Friday, June 10, 2011

Lodsys: Apple Moves to Intervene

Apple reiterates that it is licensed and that developers uses of Apple's products and services are covered under Apple's license.

As foreshadowed by Apple GC Bruce Sewell's letter to Lodsys, Apple has now filed a Motion to Intervene in the EDTX patent infringement case filed against seven developers.

In the proposed Answer and Counterclaim, Apple asserts, among other things:

  • Apple is licensed to the patents in suit, and Lodsys purchased the patents subject to Apple's license.
  • "Apple’s ability to use the technology embodied by the patents in suit in products and services offered to its customers is the essence of the value of Apple’s License to the patents in suit."
  • "...under the patent law doctrines of exhaustion and first sale, Developers are entitled to use, free from claims of infringement of the patents in suit, those products and services to which Apple is licensed."
  • "By commencing this suit against the Developers based on their use of products and services offered to them by Apple and by threatening other App developers, Lodsys has diminished the value to Apple of its License."

The affirmative defense section, as expected based on Sewell's earlier letter, is based upon doctrines of exhaustion and first sale:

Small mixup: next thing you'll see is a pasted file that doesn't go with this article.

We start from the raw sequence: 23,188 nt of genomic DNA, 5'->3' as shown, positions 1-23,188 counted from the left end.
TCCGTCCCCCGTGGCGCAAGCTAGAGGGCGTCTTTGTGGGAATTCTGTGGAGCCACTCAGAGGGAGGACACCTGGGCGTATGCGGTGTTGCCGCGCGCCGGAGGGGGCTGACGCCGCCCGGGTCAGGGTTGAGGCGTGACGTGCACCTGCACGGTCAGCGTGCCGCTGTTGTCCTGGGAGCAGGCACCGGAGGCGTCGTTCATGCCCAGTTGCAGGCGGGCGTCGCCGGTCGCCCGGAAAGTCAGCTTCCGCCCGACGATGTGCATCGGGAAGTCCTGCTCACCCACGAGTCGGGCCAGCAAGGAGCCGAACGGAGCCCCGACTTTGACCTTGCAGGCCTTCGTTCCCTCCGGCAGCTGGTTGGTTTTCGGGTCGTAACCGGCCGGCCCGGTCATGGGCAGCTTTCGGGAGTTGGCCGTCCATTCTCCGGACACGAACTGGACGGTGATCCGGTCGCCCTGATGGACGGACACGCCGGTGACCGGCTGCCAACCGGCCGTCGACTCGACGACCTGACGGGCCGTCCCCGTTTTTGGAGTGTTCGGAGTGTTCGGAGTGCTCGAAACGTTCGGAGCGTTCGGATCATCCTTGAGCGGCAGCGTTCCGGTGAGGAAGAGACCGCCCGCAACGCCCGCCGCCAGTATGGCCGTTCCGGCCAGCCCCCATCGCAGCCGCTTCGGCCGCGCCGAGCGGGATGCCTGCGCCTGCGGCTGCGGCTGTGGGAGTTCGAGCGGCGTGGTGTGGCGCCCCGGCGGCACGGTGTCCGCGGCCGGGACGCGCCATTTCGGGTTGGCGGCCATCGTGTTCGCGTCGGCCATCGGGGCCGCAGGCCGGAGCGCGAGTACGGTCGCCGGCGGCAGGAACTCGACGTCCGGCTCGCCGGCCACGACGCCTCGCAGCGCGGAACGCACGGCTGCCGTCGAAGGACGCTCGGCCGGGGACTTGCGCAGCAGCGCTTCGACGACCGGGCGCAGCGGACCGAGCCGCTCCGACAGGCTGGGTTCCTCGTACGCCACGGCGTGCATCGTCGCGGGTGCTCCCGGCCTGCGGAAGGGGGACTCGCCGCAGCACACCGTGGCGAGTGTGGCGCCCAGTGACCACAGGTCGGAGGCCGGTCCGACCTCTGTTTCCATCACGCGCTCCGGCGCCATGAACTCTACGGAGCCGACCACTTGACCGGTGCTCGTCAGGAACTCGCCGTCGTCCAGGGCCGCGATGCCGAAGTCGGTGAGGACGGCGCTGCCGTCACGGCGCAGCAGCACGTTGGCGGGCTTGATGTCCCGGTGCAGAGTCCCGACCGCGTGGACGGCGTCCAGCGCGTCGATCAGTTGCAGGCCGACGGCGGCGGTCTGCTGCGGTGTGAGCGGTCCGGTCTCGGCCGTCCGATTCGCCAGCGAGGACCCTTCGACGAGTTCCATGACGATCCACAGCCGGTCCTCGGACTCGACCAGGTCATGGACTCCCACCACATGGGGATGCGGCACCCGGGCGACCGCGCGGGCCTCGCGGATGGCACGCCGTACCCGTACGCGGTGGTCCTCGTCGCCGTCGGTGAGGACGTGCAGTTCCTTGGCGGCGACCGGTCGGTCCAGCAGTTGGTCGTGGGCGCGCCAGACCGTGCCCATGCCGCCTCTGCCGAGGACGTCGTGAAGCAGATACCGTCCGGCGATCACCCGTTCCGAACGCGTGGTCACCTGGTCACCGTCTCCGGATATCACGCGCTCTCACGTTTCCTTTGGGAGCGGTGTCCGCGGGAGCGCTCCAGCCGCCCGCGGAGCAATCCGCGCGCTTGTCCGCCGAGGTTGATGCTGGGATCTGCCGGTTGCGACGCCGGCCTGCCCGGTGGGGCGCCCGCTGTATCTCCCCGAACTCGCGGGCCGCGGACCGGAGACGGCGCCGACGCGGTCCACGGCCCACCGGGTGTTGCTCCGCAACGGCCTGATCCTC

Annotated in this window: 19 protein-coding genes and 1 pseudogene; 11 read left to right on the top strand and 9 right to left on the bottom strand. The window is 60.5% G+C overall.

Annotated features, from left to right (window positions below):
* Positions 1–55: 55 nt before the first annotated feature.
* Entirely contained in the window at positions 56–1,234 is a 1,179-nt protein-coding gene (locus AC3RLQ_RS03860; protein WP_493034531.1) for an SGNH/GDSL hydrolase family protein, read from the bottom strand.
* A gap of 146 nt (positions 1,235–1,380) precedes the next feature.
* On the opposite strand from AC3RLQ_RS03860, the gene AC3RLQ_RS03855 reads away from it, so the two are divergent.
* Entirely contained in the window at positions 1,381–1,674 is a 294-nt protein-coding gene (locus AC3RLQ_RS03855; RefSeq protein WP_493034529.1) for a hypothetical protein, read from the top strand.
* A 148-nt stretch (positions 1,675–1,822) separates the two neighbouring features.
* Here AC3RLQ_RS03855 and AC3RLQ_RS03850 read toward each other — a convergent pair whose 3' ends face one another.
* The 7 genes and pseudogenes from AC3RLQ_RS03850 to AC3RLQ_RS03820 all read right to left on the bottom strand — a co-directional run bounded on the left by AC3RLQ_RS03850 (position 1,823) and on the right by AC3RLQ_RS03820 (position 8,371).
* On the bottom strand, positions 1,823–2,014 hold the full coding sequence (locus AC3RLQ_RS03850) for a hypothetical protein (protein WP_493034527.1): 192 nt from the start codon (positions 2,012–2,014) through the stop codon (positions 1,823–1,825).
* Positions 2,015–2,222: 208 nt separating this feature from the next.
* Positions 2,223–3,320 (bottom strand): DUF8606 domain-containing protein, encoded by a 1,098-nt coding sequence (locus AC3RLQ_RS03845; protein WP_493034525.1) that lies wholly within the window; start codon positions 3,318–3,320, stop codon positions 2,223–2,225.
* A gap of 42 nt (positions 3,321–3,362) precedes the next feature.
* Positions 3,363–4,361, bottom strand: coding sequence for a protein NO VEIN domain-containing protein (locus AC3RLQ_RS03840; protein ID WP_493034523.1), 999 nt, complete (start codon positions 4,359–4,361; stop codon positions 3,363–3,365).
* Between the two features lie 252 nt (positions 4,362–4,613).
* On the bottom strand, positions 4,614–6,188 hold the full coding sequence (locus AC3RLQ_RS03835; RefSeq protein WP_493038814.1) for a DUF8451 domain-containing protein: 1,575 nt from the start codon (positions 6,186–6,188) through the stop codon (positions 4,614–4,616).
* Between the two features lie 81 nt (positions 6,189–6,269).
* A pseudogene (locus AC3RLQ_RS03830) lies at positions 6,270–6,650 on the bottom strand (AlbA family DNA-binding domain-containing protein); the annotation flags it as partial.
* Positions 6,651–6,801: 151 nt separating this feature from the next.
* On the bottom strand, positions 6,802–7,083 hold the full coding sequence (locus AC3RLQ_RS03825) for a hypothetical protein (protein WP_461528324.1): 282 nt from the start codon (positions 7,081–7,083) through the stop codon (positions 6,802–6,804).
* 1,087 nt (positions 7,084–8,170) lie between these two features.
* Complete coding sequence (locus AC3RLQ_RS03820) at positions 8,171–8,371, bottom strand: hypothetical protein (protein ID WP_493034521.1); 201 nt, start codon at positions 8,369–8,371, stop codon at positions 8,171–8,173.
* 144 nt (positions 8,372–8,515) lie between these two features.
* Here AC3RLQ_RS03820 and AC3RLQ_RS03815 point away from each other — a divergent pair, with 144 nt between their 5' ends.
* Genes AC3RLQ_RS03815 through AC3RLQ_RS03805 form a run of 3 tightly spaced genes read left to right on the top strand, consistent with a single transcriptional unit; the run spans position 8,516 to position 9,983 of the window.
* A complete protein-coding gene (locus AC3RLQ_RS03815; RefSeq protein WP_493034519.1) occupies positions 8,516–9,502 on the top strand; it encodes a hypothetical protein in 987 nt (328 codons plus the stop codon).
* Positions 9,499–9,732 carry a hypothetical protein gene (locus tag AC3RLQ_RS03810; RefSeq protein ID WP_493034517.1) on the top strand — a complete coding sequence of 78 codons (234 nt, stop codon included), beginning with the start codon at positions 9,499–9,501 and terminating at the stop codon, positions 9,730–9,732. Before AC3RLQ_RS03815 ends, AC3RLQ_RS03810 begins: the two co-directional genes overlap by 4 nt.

44. As set out above, Apple is licensed to the patents in suit under the License. The License expressly permits Apple to offer and otherwise make available to its Developers products and services that embody the inventions contained in the patents in suit. Plaintiff’s infringement claims against the Developers are based substantially or entirely on the Developers’ use of products and services that Apple is authorized to provide under the License and which Lodsys claims embody the patents in suit.

45. Under the patent law doctrines of exhaustion and first sale, the Developers can use the products and services Apple provides to them free of claims of infringing the patents in suit. Therefore, Lodsys’s claims against the Developers are barred by at least the doctrines of patent exhaustion and first sale.

The answers to Lodsys's infringement allegations are boilerplate "Apple lacks knowledge or information..." denials. This makes sense. Apple does not need to specifically argue non-infringement since it is not a party accused of infringement and the legal analysis should not even reach infringement. Apple is licensed and provides most of the elements of the claims. The efficient path is to simply say Apple is licensed and whatever use of Apple's APIs and servers that is undertaken by developers is covered by that license. If the case somehow reached an infringement analysis, however, there would certainly be a good line of defense at that stage, as well.

Apple includes exhibits comprising motions for intervention, and orders granted on those motions, from prior cases involving Intel and Microsoft.

I will be unsurprised to see entries of appearance from certain Apple-recommended firms for multiple defendants in the near future.

 

 

Previous Coverage:

2 comments:

Ed said...

Is it really acceptable legalese to use motion as a verb? As in:

"I motion to strike" or "I motion to intervene" instead of the normal verb form: "Move"

igoeIP said...

@Ed Technically, it might be based on some dictionaries, but in reality, I just wrote a bad title before I had coffee. Fixed. Thanks.